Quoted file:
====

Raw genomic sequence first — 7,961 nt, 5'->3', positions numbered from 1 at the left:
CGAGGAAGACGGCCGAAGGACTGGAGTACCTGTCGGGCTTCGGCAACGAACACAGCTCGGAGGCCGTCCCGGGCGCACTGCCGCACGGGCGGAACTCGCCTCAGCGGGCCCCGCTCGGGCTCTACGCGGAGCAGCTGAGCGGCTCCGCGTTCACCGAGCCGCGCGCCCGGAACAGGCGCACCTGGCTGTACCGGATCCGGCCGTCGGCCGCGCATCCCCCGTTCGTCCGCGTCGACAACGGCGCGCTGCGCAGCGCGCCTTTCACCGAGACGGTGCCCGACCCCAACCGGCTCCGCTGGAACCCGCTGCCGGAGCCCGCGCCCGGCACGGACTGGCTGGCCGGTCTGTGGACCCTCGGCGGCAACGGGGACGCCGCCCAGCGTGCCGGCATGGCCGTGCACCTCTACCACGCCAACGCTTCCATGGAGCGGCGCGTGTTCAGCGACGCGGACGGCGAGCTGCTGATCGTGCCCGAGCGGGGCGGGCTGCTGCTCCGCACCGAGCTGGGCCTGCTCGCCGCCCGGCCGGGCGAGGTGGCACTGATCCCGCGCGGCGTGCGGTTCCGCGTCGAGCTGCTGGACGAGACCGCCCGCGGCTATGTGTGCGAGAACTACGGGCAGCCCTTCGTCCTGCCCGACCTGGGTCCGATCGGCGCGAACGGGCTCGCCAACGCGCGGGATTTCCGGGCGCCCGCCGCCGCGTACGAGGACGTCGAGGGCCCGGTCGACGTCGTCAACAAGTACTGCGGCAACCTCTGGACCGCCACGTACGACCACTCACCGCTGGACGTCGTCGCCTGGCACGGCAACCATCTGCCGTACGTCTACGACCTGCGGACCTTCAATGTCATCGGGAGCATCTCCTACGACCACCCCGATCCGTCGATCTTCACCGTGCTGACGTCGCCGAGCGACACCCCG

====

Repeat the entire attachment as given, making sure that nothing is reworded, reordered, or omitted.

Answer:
Raw genomic sequence first — 7,961 nt, 5'->3', positions numbered from 1 at the left:
CGAGGAAGACGGCCGAAGGACTGGAGTACCTGTCGGGCTTCGGCAACGAACACAGCTCGGAGGCCGTCCCGGGCGCACTGCCGCACGGGCGGAACTCGCCTCAGCGGGCCCCGCTCGGGCTCTACGCGGAGCAGCTGAGCGGCTCCGCGTTCACCGAGCCGCGCGCCCGGAACAGGCGCACCTGGCTGTACCGGATCCGGCCGTCGGCCGCGCATCCCCCGTTCGTCCGCGTCGACAACGGCGCGCTGCGCAGCGCGCCTTTCACCGAGACGGTGCCCGACCCCAACCGGCTCCGCTGGAACCCGCTGCCGGAGCCCGCGCCCGGCACGGACTGGCTGGCCGGTCTGTGGACCCTCGGCGGCAACGGGGACGCCGCCCAGCGTGCCGGCATGGCCGTGCACCTCTACCACGCCAACGCTTCCATGGAGCGGCGCGTGTTCAGCGACGCGGACGGCGAGCTGCTGATCGTGCCCGAGCGGGGCGGGCTGCTGCTCCGCACCGAGCTGGGCCTGCTCGCCGCCCGGCCGGGCGAGGTGGCACTGATCCCGCGCGGCGTGCGGTTCCGCGTCGAGCTGCTGGACGAGACCGCCCGCGGCTATGTGTGCGAGAACTACGGGCAGCCCTTCGTCCTGCCCGACCTGGGTCCGATCGGCGCGAACGGGCTCGCCAACGCGCGGGATTTCCGGGCGCCCGCCGCCGCGTACGAGGACGTCGAGGGCCCGGTCGACGTCGTCAACAAGTACTGCGGCAACCTCTGGACCGCCACGTACGACCACTCACCGCTGGACGTCGTCGCCTGGCACGGCAACCATCTGCCGTACGTCTACGACCTGCGGACCTTCAATGTCATCGGGAGCATCTCCTACGACCACCCCGATCCGTCGATCTTCACCGTGCTGACGTCGCCGAGCGACACCCCG